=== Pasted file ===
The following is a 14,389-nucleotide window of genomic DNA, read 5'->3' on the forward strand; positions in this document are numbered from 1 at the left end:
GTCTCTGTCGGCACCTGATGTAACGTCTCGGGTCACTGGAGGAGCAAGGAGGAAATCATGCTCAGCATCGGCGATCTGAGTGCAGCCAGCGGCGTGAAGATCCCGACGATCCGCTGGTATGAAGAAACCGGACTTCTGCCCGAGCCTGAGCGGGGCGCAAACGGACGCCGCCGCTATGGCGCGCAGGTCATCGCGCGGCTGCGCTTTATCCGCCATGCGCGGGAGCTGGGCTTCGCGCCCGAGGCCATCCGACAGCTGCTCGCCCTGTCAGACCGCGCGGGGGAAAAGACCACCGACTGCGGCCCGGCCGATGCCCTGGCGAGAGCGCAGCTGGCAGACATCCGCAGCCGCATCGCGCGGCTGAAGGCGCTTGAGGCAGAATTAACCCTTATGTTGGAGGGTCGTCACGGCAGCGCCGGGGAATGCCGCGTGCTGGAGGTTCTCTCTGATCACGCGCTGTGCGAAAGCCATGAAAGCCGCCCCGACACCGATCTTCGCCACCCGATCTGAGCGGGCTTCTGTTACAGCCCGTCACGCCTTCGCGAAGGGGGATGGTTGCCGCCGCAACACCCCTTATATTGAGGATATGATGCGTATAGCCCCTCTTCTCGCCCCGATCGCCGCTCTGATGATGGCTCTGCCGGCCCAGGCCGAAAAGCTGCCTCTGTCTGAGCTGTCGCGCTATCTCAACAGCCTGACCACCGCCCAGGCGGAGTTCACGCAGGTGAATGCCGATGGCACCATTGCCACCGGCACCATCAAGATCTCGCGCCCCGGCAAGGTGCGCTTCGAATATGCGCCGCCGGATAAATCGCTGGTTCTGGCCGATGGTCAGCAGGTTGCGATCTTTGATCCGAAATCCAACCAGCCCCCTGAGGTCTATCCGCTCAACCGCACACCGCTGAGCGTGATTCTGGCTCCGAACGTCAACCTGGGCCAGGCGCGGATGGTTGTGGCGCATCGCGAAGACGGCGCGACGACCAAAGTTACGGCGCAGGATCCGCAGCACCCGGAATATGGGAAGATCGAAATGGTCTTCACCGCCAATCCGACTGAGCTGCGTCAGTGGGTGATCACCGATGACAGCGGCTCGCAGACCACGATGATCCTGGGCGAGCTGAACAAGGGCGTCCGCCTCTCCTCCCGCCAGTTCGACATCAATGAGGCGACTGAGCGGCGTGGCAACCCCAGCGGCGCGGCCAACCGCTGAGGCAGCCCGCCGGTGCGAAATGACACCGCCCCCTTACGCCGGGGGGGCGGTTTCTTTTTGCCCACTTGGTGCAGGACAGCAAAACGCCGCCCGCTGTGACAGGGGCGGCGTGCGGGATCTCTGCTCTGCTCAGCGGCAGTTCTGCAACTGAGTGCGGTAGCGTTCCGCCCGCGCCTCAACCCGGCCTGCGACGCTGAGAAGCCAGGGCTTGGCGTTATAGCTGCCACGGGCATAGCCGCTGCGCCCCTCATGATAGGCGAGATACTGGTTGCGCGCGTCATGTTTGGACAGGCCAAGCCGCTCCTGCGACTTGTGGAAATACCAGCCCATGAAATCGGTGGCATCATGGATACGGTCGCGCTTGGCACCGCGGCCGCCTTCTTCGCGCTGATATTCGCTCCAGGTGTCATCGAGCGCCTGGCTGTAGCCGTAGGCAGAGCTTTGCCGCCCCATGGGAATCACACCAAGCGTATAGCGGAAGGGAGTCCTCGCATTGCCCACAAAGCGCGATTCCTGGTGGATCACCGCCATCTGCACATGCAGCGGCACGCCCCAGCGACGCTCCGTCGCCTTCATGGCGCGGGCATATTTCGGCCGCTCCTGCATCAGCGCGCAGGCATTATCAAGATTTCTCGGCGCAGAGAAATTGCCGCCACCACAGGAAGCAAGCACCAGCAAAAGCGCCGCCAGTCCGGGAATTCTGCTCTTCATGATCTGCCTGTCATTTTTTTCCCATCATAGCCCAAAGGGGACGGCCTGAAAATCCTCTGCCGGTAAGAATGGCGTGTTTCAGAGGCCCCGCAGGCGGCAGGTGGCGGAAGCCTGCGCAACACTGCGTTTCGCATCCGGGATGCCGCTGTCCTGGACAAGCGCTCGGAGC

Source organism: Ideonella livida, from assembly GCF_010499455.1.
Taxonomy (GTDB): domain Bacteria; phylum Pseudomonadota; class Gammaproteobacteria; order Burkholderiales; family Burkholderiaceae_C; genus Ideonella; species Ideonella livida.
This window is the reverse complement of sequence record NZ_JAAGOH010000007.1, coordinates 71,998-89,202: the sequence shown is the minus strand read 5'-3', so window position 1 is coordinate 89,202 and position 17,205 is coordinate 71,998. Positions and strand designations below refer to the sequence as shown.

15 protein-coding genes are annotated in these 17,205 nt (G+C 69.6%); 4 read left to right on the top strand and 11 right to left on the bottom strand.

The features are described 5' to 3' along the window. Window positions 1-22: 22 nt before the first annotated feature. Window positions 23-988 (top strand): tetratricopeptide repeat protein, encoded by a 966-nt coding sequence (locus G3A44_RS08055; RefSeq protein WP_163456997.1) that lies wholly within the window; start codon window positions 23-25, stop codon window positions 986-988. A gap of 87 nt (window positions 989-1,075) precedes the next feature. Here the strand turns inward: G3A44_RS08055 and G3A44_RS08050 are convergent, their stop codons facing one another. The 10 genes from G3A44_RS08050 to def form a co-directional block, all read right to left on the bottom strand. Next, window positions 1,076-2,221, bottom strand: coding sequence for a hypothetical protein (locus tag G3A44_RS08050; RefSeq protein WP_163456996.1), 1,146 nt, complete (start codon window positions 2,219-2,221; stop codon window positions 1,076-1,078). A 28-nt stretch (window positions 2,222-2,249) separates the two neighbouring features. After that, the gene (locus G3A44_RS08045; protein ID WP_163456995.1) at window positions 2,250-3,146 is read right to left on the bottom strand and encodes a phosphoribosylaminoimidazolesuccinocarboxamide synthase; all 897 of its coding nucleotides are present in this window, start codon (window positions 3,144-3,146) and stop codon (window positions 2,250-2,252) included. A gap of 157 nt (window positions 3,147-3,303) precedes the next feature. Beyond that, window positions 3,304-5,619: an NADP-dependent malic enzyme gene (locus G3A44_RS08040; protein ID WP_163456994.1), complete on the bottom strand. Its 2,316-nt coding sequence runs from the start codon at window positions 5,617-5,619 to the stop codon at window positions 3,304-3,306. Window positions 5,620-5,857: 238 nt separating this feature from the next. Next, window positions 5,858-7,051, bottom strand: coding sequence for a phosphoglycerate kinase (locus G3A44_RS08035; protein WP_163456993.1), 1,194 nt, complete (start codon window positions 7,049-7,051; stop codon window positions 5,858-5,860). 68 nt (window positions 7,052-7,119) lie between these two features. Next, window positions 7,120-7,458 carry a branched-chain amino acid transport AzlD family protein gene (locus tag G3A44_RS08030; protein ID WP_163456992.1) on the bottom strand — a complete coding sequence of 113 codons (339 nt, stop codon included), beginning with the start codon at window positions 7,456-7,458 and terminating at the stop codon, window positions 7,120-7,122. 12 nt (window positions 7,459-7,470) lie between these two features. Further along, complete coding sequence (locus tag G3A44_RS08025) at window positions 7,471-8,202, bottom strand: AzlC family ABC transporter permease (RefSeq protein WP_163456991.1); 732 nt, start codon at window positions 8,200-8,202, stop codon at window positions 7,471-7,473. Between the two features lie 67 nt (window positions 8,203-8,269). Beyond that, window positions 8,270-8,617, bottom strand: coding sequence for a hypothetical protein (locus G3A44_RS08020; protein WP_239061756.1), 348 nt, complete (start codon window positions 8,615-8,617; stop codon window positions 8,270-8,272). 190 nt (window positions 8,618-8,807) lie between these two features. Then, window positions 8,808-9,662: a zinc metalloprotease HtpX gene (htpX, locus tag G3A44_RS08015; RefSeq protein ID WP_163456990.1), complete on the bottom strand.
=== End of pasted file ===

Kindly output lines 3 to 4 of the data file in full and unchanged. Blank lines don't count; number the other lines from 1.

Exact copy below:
Source organism: Ideonella livida, from assembly GCF_010499455.1.
Taxonomy (GTDB): domain Bacteria; phylum Pseudomonadota; class Gammaproteobacteria; order Burkholderiales; family Burkholderiaceae_C; genus Ideonella; species Ideonella livida.